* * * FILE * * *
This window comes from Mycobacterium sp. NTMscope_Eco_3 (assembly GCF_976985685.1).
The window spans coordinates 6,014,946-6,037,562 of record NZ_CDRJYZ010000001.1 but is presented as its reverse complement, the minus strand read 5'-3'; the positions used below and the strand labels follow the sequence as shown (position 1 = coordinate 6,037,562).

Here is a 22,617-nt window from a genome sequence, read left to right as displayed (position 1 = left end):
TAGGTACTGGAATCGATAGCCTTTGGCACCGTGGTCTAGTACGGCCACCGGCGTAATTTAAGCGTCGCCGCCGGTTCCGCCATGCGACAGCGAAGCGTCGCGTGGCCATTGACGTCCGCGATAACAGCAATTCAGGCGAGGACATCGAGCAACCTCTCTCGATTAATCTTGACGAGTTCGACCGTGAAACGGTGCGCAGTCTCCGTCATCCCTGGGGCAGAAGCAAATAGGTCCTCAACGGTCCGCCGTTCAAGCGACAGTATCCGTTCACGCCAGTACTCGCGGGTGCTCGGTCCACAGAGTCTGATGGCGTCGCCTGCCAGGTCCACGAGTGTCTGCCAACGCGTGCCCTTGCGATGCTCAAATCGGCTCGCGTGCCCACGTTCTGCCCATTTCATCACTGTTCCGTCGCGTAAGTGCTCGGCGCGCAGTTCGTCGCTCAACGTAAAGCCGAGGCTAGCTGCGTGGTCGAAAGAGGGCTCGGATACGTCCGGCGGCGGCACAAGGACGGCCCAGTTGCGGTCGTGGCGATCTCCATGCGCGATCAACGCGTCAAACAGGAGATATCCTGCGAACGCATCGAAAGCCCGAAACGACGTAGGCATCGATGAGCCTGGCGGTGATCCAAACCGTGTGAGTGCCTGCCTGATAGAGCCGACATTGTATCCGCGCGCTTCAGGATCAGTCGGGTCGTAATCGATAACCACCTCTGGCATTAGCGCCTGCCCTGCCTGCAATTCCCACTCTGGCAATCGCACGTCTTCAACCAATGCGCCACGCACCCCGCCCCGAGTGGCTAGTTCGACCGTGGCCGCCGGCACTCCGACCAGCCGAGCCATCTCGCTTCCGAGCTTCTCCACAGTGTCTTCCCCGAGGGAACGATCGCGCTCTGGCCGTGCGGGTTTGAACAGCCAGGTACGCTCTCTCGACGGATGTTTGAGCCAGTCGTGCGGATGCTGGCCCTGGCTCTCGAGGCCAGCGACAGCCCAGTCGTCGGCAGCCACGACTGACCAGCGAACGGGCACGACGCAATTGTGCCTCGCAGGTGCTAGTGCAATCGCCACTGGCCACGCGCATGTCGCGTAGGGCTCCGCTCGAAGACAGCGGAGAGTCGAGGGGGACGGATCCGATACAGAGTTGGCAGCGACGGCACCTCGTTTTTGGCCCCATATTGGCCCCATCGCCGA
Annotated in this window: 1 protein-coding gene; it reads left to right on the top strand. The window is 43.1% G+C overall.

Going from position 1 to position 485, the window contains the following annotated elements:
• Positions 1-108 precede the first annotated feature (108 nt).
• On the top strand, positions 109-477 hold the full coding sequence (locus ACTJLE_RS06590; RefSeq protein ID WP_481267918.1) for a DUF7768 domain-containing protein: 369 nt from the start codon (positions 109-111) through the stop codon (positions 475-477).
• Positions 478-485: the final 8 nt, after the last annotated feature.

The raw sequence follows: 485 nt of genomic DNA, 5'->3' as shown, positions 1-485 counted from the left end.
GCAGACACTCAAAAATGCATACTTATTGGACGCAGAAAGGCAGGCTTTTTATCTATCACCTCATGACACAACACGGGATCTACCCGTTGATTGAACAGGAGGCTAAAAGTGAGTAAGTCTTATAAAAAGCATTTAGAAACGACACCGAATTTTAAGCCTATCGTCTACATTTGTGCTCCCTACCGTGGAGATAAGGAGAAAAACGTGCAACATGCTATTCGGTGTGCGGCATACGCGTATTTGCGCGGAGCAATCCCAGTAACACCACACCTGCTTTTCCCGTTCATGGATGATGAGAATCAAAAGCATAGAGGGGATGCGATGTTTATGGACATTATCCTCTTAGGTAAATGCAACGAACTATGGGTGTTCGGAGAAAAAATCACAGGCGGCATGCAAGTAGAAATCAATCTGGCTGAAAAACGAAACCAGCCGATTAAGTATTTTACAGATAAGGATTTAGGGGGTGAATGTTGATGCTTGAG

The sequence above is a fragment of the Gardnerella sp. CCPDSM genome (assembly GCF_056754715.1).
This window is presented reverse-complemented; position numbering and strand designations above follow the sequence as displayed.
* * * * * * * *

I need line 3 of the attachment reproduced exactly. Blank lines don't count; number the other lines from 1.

Here is a 22,617-nt window from a genome sequence, read left to right as displayed (position 1 = left end):